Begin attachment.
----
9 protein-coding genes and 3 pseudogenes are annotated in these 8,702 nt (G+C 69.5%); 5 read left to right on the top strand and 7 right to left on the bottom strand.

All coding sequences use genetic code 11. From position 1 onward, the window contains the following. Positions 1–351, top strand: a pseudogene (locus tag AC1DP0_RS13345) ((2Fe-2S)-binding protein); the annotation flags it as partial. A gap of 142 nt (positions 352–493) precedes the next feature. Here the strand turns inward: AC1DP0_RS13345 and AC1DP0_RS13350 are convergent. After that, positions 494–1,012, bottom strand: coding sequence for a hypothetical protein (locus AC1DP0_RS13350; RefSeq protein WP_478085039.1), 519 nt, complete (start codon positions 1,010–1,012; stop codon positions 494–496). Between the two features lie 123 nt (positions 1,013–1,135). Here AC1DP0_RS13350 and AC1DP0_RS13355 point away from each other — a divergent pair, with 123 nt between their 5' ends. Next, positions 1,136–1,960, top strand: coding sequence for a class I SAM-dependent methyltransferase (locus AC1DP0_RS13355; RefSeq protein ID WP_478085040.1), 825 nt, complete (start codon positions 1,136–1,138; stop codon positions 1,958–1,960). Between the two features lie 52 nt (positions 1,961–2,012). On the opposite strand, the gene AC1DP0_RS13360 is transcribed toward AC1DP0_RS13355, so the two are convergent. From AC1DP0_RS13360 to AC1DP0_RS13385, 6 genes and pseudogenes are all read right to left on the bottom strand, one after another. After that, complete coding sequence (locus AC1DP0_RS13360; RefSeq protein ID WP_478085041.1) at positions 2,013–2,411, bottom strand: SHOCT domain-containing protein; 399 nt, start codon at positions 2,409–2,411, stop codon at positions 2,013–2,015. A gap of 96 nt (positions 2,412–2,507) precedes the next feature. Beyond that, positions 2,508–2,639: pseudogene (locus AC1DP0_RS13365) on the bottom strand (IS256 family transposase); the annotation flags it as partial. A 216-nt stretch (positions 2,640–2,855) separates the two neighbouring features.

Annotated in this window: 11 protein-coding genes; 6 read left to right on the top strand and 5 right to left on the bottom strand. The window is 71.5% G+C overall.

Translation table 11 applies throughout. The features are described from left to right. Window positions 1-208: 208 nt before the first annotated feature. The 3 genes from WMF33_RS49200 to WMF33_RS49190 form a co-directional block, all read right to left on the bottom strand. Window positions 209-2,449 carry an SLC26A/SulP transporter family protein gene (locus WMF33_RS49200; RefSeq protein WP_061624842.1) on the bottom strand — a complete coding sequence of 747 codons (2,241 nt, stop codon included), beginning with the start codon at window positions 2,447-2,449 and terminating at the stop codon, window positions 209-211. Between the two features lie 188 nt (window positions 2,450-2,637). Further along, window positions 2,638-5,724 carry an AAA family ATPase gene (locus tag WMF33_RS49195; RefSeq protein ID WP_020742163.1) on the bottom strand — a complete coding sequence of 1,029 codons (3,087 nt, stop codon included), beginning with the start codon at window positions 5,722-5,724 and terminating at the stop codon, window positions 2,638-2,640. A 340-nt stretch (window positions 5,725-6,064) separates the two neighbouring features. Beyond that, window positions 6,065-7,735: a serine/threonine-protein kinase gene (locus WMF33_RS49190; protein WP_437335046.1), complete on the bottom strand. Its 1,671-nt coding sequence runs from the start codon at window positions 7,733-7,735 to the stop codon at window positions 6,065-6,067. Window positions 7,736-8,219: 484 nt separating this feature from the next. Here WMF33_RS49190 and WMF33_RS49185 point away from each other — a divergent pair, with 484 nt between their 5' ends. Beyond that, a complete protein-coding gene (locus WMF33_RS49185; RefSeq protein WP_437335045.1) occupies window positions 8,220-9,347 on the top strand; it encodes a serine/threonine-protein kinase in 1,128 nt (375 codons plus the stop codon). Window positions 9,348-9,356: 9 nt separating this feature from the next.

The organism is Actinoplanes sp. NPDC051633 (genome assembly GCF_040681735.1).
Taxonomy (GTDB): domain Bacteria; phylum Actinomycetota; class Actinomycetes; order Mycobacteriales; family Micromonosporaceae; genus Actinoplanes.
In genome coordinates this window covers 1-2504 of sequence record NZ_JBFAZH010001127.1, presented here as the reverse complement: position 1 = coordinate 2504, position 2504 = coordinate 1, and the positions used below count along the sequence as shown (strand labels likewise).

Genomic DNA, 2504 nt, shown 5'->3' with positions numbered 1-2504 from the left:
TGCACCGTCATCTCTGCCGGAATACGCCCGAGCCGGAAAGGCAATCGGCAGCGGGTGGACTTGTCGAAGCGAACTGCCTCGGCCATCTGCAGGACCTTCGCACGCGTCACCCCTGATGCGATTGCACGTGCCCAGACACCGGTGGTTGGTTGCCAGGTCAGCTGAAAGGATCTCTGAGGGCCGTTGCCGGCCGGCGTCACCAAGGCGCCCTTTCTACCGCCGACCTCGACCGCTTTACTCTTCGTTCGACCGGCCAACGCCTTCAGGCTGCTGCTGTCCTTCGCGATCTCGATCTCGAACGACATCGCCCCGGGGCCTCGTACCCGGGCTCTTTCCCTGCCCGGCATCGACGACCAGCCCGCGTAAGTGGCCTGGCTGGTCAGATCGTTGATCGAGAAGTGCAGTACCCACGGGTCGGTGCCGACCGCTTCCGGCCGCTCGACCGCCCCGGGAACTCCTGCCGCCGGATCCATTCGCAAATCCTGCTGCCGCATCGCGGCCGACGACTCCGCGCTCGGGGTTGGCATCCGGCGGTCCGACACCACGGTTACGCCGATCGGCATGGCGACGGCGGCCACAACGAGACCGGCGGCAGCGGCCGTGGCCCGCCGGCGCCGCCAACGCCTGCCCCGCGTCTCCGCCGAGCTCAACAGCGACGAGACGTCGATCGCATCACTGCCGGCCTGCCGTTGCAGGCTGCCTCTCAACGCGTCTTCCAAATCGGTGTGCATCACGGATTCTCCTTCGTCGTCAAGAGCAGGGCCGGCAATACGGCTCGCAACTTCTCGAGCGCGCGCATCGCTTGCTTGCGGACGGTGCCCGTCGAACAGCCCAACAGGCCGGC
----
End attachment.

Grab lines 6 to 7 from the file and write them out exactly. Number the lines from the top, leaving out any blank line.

Taxonomy (GTDB): domain Bacteria; phylum Actinomycetota; class Actinomycetes; order Mycobacteriales; family Micromonosporaceae; genus Actinoplanes.
In genome coordinates this window covers 1-2504 of sequence record NZ_JBFAZH010001127.1, presented here as the reverse complement: position 1 = coordinate 2504, position 2504 = coordinate 1, and the positions used below count along the sequence as shown (strand labels likewise).